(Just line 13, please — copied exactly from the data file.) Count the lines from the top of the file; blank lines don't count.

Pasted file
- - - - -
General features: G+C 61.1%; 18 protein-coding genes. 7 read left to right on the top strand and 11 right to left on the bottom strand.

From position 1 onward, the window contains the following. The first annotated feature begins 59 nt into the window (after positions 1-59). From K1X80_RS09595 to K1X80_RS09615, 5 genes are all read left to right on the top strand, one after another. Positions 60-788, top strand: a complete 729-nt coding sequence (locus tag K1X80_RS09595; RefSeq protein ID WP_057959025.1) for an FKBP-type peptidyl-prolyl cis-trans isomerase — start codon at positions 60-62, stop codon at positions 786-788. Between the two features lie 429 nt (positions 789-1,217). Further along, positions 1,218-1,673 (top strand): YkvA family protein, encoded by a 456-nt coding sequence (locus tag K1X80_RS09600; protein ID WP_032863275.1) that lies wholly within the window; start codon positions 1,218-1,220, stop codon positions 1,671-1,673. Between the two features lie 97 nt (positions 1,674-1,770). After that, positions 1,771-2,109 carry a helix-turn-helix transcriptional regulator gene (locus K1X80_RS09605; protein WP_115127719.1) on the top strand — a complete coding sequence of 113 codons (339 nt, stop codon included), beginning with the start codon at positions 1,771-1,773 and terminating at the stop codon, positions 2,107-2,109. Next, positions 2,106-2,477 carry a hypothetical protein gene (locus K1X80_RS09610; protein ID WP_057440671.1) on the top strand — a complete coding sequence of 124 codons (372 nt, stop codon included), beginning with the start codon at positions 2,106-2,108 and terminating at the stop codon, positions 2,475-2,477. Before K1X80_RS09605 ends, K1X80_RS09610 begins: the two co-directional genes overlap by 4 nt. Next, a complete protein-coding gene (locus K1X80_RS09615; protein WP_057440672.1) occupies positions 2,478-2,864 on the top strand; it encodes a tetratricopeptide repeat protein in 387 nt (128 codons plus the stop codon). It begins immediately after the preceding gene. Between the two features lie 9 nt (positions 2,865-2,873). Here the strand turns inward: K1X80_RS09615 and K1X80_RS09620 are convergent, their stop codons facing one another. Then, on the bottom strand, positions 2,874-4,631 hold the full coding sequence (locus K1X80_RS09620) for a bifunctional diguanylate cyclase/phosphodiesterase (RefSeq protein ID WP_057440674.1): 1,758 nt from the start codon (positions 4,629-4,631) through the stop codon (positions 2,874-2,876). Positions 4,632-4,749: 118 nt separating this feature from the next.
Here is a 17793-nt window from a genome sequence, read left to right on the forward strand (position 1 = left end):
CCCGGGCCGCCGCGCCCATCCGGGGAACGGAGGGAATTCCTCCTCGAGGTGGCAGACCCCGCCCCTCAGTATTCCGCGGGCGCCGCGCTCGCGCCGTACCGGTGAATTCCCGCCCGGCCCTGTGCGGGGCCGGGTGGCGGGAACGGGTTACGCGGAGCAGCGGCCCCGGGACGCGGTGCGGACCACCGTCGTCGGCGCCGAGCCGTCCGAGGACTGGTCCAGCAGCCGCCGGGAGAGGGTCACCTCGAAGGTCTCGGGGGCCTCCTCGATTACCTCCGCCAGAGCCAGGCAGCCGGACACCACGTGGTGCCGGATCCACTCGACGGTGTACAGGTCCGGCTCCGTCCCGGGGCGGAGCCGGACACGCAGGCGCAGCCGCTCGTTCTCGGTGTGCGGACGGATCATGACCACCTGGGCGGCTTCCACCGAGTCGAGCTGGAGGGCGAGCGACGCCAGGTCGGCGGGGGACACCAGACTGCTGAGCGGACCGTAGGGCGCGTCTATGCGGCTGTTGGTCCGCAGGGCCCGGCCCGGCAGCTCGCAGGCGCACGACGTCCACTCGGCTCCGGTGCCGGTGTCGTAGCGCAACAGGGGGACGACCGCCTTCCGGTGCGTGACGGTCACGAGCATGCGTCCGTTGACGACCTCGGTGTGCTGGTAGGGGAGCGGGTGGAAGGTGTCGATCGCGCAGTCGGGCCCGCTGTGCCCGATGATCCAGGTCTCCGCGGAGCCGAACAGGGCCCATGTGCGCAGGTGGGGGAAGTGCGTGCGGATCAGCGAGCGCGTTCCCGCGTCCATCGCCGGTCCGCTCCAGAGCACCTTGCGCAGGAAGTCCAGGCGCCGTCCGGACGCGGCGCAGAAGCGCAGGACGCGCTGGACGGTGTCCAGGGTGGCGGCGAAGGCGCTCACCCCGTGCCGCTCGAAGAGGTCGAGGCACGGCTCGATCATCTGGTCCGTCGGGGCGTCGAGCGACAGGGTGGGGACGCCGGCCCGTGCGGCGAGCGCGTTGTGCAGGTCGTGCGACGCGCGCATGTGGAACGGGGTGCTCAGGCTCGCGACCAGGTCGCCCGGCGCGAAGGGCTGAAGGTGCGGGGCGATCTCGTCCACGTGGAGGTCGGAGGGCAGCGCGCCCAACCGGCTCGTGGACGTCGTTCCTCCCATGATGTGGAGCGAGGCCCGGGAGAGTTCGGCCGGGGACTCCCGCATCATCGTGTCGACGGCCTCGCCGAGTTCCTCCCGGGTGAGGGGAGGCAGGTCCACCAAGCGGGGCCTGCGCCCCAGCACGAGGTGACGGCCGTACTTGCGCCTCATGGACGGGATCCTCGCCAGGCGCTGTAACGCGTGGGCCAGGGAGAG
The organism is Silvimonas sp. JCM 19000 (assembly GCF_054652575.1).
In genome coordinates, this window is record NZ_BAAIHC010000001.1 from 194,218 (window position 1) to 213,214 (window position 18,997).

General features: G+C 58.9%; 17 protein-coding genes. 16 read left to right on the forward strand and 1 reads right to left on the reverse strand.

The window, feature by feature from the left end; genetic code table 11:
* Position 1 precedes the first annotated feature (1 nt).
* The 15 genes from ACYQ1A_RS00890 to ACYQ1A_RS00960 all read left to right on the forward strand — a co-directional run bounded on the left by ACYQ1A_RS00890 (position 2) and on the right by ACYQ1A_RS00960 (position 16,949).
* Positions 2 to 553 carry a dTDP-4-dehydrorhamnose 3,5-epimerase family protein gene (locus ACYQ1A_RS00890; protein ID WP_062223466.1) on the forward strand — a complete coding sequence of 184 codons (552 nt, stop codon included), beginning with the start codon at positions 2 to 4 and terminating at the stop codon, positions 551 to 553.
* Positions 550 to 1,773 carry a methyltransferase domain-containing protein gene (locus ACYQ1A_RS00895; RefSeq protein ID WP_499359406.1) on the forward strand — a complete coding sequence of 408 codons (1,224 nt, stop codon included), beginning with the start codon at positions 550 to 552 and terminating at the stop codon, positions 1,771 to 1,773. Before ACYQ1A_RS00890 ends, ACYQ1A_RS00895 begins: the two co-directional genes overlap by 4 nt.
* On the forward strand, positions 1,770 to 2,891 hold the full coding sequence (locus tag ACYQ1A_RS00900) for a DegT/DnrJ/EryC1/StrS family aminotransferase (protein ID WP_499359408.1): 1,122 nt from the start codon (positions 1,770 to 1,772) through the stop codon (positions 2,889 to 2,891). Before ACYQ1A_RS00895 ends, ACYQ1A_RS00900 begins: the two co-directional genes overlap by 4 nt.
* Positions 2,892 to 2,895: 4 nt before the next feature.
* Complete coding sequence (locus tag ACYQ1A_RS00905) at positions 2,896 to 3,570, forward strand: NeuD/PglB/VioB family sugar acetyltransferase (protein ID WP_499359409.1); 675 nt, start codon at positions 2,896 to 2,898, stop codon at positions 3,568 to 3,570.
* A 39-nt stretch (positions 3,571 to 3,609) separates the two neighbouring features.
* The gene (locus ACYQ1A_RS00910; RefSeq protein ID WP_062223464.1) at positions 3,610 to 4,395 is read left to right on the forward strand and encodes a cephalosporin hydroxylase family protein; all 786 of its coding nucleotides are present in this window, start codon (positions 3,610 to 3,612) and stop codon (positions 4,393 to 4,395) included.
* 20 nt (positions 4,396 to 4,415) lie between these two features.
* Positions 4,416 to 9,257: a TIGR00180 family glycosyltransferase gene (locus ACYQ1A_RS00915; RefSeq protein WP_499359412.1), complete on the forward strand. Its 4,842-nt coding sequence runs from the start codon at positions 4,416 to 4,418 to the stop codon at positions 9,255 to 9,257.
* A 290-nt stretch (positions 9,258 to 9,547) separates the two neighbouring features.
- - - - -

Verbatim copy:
* On the forward strand, positions 1,770 to 2,891 hold the full coding sequence (locus tag ACYQ1A_RS00900) for a DegT/DnrJ/EryC1/StrS family aminotransferase (protein ID WP_499359408.1): 1,122 nt from the start codon (positions 1,770 to 1,772) through the stop codon (positions 2,889 to 2,891). Before ACYQ1A_RS00895 ends, ACYQ1A_RS00900 begins: the two co-directional genes overlap by 4 nt.